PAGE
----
By Ed Pierce
Seems every time I visit one of my favorite British tabloid websites online lately, there’s always a headline and article about how insects have predicted a sudden storm or a weather catastrophe somewhere in the world.
Here in Maine, dealing with insects and arachnids is a fact of life for many of us. We’ve got an abundance of ticks, black flies, mosquitos, caterpillars, moths, bedbugs, beetles, millipedes, stink bugs, fleas, cockroaches, gnats, spiders, ants, earwigs, and many more creepy crawlers sharing space with us in the Pine Tree State.
But have you ever heard of a local insect species accurately predicting an unexpected summer downpour or an early fall snowstorm? I certainly haven’t, but that doesn’t mean there isn’t some merit to that notion.
My father grew up on a farm in New York state during the Great Depression and I recall him telling me once that if I ever see a bunk of houseflies clustered together on a window screen or the outside of a door, it probably means cold weather is right around the corner.
When I was living in New Mexico, I heard some old folklore stories passed down through the generations suggesting that honeybees and butterflies know when it’s going to rain and find suitable places to hide to stay dry. That’s why you never see bees when it’s pouring outside or hear of people being stung during a rainstorm, according to that folk legend.
A real estate inspector in Virginia once told me that termites can sense the season by the temperature and ramp up their activities in the summer to take advantage of peak season warm weather. Because it’s so cold in the winter in Maine, pesky ants and stinkbugs can tell when the temperature is dropping and usually make a beeline for the first convenient opening they can find into your residence.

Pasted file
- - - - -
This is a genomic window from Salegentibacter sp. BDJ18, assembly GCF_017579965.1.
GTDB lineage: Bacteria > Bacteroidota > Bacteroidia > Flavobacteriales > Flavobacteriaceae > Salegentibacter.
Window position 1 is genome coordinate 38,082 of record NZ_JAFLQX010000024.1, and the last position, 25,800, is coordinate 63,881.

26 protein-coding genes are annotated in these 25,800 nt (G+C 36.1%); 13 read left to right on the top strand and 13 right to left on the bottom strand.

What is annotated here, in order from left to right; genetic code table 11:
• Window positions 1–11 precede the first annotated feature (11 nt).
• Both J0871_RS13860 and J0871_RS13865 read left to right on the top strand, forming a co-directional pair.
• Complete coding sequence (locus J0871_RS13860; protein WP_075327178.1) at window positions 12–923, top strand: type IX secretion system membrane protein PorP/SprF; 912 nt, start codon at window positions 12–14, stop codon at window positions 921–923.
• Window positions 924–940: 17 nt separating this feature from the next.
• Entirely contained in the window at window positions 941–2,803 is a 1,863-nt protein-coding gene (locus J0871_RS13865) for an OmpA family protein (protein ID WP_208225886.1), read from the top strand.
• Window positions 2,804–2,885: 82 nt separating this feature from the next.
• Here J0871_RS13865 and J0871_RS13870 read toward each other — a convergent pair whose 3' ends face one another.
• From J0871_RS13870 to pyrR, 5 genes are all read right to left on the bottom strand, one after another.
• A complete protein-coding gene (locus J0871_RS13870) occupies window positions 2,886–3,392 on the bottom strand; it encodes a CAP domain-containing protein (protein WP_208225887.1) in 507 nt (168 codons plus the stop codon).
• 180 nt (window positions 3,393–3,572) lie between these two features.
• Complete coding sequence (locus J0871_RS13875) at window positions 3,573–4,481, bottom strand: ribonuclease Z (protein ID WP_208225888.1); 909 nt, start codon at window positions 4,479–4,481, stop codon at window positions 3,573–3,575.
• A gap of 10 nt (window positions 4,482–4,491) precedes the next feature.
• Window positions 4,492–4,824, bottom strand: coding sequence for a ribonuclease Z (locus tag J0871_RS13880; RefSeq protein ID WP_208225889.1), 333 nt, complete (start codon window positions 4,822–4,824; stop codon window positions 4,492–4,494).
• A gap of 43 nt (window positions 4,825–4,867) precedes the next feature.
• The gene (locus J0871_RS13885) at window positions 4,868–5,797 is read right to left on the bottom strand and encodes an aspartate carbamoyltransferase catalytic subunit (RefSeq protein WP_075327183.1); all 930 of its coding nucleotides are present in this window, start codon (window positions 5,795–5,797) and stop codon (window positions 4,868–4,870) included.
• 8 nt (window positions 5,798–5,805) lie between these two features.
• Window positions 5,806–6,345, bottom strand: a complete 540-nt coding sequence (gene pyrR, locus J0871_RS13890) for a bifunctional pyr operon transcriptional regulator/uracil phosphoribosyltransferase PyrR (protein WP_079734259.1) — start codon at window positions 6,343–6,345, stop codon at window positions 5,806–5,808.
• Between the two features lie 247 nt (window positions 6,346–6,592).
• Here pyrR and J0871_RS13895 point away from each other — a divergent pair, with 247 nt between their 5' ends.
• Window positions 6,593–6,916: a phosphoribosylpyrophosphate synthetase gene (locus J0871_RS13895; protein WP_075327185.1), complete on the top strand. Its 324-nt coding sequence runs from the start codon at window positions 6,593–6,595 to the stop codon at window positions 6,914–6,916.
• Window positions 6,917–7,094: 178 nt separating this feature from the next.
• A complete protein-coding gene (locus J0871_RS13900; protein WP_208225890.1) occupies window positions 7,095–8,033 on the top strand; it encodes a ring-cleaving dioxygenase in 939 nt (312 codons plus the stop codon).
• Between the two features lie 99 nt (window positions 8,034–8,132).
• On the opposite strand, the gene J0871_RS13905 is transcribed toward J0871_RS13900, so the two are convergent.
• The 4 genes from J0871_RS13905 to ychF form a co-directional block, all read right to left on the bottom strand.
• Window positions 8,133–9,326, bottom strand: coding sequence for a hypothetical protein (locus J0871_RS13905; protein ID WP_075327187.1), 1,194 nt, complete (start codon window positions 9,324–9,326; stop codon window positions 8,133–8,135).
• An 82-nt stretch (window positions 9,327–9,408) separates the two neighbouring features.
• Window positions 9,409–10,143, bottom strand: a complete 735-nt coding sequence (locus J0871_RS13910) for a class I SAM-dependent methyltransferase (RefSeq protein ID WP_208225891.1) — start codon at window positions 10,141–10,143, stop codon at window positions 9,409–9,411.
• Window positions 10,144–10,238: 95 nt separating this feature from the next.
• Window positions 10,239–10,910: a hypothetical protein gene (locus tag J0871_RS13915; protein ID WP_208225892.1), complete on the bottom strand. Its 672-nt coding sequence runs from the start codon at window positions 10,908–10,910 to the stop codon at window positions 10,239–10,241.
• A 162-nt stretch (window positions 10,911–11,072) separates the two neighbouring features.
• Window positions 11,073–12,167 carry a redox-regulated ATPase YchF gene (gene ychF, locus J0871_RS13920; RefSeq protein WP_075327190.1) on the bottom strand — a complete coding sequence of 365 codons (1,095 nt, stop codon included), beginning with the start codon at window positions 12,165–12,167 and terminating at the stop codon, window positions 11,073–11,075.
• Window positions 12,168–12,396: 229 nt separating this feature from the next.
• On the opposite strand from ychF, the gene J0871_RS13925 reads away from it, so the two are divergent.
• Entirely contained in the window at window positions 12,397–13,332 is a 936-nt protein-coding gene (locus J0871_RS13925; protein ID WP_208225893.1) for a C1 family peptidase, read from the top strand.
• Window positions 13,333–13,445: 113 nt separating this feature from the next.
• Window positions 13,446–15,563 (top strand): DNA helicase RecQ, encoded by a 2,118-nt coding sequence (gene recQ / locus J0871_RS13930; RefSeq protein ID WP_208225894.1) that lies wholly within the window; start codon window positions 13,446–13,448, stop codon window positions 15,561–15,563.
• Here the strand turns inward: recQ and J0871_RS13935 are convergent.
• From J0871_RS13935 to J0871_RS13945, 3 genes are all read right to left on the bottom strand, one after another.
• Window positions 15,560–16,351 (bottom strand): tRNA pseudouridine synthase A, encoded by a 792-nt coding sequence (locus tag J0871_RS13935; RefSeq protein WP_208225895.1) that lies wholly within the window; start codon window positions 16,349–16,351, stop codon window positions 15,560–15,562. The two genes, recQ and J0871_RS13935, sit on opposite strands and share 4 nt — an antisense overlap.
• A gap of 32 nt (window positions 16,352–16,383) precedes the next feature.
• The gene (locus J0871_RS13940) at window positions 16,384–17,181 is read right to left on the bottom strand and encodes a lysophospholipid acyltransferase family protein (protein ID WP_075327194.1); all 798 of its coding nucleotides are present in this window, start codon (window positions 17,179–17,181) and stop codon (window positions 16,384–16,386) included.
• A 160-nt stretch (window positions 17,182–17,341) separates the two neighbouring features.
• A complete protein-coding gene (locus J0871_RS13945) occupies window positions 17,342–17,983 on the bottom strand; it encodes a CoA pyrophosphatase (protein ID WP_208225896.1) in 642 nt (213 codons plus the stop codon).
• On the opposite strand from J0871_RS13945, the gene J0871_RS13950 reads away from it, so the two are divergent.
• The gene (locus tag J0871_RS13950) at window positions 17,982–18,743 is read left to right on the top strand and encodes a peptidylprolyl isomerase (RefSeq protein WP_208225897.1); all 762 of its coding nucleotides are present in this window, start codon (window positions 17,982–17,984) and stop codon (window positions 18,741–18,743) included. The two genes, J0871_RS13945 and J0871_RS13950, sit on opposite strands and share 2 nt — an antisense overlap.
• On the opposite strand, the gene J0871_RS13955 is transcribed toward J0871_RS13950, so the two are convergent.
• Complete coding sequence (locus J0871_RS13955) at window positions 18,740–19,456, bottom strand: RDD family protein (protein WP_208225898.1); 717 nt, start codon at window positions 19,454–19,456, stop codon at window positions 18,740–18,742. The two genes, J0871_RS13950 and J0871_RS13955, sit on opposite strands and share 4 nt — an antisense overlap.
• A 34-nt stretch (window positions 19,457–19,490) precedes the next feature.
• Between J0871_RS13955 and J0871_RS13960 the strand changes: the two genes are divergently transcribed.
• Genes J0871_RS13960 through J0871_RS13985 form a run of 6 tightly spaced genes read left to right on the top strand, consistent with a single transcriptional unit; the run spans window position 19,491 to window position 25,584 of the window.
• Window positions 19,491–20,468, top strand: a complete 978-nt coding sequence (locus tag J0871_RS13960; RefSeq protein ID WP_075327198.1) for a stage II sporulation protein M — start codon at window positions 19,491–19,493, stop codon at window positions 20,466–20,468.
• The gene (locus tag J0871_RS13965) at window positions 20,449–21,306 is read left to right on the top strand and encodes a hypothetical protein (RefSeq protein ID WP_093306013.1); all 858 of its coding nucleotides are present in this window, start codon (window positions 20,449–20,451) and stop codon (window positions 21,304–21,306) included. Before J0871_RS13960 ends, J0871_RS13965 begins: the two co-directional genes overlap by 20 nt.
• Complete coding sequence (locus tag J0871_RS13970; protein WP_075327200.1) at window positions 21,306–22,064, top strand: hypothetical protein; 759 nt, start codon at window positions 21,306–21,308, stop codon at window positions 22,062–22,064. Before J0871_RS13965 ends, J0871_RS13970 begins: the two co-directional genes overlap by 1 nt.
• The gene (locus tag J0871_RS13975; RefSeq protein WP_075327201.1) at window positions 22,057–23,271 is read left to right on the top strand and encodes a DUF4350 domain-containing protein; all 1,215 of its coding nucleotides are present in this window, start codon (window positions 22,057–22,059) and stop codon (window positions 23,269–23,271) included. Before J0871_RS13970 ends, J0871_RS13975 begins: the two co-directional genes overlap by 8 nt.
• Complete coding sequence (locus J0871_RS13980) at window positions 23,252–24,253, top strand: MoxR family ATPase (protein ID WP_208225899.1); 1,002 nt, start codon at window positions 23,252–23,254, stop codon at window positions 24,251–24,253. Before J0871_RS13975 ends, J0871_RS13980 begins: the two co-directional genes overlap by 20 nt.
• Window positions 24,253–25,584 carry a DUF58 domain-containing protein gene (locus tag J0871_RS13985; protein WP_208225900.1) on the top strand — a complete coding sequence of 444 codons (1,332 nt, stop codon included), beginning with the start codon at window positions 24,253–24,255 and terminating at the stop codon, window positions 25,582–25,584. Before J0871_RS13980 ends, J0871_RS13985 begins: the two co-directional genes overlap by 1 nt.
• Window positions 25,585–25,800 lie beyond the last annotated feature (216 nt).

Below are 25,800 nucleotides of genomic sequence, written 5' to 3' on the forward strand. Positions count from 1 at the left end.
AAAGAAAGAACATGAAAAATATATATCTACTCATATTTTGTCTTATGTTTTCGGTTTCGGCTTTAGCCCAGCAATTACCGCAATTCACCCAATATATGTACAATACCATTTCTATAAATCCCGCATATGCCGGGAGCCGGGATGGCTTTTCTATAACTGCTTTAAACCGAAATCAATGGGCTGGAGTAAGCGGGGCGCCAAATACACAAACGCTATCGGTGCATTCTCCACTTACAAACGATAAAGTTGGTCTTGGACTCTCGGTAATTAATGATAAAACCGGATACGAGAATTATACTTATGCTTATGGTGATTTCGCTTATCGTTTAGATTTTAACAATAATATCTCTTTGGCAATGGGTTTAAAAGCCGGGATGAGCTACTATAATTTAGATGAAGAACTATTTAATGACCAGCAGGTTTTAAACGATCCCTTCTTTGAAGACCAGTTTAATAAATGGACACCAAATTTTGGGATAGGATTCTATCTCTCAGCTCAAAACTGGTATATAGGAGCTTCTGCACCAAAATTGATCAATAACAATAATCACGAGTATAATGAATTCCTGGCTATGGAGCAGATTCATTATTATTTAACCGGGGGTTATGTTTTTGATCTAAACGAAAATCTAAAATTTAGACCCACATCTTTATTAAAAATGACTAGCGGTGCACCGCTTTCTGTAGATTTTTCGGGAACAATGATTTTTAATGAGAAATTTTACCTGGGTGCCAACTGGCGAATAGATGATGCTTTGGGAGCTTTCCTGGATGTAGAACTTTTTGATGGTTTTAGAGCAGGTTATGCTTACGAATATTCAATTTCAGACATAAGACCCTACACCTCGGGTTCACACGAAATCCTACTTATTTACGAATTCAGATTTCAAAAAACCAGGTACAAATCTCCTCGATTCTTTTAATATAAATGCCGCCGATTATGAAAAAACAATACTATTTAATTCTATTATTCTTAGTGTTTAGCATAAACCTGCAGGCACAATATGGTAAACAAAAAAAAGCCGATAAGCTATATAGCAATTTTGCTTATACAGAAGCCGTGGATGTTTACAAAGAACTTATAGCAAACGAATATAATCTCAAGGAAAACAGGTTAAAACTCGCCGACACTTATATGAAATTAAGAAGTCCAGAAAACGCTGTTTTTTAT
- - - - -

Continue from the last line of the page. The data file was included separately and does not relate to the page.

Then there was an article in The Old Farmer’s Almanac claiming that woolly bear caterpillars are capable of forecasting winter weather. It says this type of caterpillars has black and brown bands and according to folklore, more black than brown bands found on a woolly bear caterpillar indicates a harsh, cold winter, while more brown than black bands on a caterpillar means a much milder winter.
Again, I do not put much stock in old wives’ tales, but who’s to say these stories didn’t have some legitimate basis for being perpetuated through the centuries?
A little internet research confirms that ticks employ a sophisticated detection system to latch on to new victims. Ticks are known to find their hosts by detecting an animal or human’s breath and body odors, or through sensing body heat, moisture, and vibrations. Some ticks are even able to select a place to patiently wait for new prey through the identification of well-traveled paths by potential hosts.
Another article I read this summer on that same British tabloid website mentioned that a 2014 study in North Carolina found that some honeybees spend a great deal more time out of their hive looking for nutrients on sunny days than on days when a substantial rain is about to fall. This must mean that honeybees are intuitive and somehow know when it’s going to rain, the article speculates.
From everything that I’ve read about insects and weather forecasting, I’m convinced that British readers must have a profound fascination with both insects and weather to find this topic so compelling that it’s appeared more than eight different times since 2019.
Not so much across the pond though. It’s been my experience that the most widely read newspaper or magazine articles about insects and arachnids in America typically are negative and include details about harmful species, swarms of flying grasshoppers, destructive aphid attacks, chirping cicadas, Bugnados, invasive fire ants, murder hornets, emerald ash borers and toxic browntail moth caterpillar hairs.
Negative depictions of insects have permeated throughout our culture too, including popular films like “Silence of the Lambs,” where the sinister serial killer Buffalo Bill leaves African death’s-head hawk moths behind in his murdered victims’ throats until he is stopped by the heroic FBI agent Clarice Starling.
In my opinion, insects receive little credit for all the good they do, such as pollinating crops, providing a food source for fish and birds or helping the environment. The world is a more beautiful place because of colorful butterflies or lightning bugs. Not really a fan of wasps, hornets or spiders but I’m sure they do serve some sort of constructive purpose in nature.
As for insects predicting the weather, my contention is that a much more reliable result is probably available from an app on my smart phone. <